Cacao (Theobroma cacao) has great potential as a component of a small tropical farming system. It adapts to a wide range of soils, climatic conditions, grows well under minimum tillage, adapts to temporary intercropping, has the potential of being sold in local and export markets, and the pods are harvested year-round providing a ready source of cash income.
There is a growing demand for cacao products. The U.S. chocolate industry alone generated $19.5 billion in sales of chocolate products in 2012 (Lindell, 2012). However, it is estimated that diseases in cacao production cause losses of potential crop amounting to 43% in America, 20% in Africa, 13% in Oceania, and 9% in Asia (International Cocoa Organization, 2013; Willson, 1999). To satisfy future global demand for cacao products and reduce crop losses, research is needed to develop and/or identify superior cacao genotypes possessing disease tolerance and high yielding traits.
Most commercially grown cacao plantations are established from seed because this propagation method is easier and cheaper than others (Willson, 1999). However, cacao shows a high degree of segregation for many traits when propagated by seeds (Maximova et al., 2008). The production of controlled, pollinated seed using two or more parental clones may offer the opportunity to assemble into a single tree with useful traits from unrelated parents (Enriquez and Paredes, 1985; Enriquez and Soria, 1984). Others also consider the use of control-pollinated seed as the most useful means of increasing cacao production (Hunter, 1990). However, the data available to support the high yielding assumption attributed to control-pollinated seed are based only on the production obtained from a few unique segregating ‘F1’ trees. The percentage of high-yielding trees resulting from controlled-pollinated ‘F1’ progenies has been reported to be 8% to 14% (Batista, 1981; Esquivel and Soria, 1967). However, in a long-term experiment that included yield evaluation of five cacao interclonal families grown at three locations and harvesting periods lasting up to 8 years, the percentage of high-yielding trees was found to be only 3% (Irizarry and Rivera, 1998). Notably, this low percentage of high-yielding trees accounted for more than 60% of the total yield obtained from each family. Unfortunately, access to trained personnel and adequate germplasm is not always possible in cacao-producing regions to develop “hybrid seed.” Clonal propagation methods such as air layering, rooted cuttings, and grafting have been used for multiplication and preservation of superior cacao genotypes, but these methods are time-consuming, may create incompatibility issues between scion and rootstock, or successful rooting of cuttings may be highly variable among genotypes and locations. Additionally, there is a concern with the true yield potential of cacao selections propagated by grafting onto a common rootstock. The overall yield potential of 40 promising cacao clones grafted onto the rootstock ‘EET-400’ and planted in replicated plots was only 32% when compared with the yield obtained from ungrafted trees (Irizarry and Goenaga, 2000).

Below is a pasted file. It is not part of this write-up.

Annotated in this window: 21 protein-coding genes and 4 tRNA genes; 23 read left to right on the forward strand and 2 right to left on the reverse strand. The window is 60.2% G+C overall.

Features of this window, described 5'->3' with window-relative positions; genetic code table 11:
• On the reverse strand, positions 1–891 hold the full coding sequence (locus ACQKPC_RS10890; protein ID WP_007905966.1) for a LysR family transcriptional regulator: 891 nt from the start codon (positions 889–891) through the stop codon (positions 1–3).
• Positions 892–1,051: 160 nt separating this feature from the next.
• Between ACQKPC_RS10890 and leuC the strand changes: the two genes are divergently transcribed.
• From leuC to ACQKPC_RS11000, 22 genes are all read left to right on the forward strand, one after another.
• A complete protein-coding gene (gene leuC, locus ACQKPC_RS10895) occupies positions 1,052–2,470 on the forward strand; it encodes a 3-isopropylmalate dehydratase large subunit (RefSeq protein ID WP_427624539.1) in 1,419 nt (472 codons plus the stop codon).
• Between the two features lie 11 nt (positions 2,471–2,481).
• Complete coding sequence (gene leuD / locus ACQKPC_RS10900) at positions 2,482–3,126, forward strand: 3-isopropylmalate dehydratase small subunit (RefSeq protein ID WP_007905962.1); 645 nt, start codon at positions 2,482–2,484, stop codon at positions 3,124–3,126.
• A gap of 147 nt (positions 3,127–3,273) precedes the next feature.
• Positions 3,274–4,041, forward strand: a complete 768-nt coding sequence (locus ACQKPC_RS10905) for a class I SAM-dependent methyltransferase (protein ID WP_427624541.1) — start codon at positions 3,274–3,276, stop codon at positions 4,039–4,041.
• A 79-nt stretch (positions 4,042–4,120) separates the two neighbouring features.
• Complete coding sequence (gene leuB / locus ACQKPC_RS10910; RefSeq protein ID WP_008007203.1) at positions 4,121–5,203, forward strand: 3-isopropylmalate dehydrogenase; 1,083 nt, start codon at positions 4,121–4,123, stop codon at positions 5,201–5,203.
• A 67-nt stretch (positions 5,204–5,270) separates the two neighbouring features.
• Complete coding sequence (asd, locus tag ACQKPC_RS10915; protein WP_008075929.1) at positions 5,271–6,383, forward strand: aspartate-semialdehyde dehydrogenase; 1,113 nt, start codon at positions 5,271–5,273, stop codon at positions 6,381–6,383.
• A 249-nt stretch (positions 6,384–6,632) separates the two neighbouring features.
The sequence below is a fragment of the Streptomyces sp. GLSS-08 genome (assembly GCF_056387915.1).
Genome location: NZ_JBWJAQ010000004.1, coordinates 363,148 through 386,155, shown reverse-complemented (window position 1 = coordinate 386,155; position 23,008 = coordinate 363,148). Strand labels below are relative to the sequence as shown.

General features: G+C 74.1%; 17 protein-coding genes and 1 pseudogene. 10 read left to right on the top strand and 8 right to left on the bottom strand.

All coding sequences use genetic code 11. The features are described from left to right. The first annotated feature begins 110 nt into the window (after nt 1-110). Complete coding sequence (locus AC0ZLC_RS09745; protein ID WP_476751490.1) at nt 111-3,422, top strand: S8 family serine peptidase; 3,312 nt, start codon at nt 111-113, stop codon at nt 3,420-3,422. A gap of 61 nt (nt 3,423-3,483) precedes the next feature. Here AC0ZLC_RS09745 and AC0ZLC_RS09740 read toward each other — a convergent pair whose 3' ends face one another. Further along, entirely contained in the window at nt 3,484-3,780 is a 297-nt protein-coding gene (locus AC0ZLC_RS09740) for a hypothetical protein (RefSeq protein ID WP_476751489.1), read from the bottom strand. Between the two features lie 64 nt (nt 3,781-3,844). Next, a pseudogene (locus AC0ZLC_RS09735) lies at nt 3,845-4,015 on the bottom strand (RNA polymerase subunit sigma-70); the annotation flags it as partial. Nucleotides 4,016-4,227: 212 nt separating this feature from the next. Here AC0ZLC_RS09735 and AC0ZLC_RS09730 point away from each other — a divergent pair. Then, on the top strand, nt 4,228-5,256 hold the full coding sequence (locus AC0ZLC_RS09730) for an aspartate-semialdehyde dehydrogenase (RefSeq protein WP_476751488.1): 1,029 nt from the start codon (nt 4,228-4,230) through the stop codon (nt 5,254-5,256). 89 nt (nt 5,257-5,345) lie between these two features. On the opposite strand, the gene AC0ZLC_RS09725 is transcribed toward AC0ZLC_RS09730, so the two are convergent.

The use of in vitro propagation methods for cacao production could contribute to efforts to improve yield per area, germplasm conservation, and rapid distribution of high-yielding clones (Maximova et al., 2008). Somatic embryogenesis using floral explants has been the only method successfully developed for the de novo regeneration of cacao plants in vitro (Maximova et al., 2008).
Long-term field research is essential to demonstrate good yield performance of in vitro propagated cacao. Maximova et al. (2008) evaluated in St. Lucia nine cacao genotypes propagated in vitro by somatic embryogenesis for growth parameters for a period of 4.5 years. Their results indicated that somatic embryogenesis-derived plants showed normal phenotypes under field conditions and growth parameters similar to plants propagated by traditional methods such as rooted cuttings (Maximova et al., 2008). However, long-term yield data were not collected in that study.
The objective of this research was to evaluate yield performance of 12 cacao genotypes propagated by grafting and orthotropic rooted cuttings of somatic embryo-derived plants (SE-ORC) and grown under full sunlight and intensive management.
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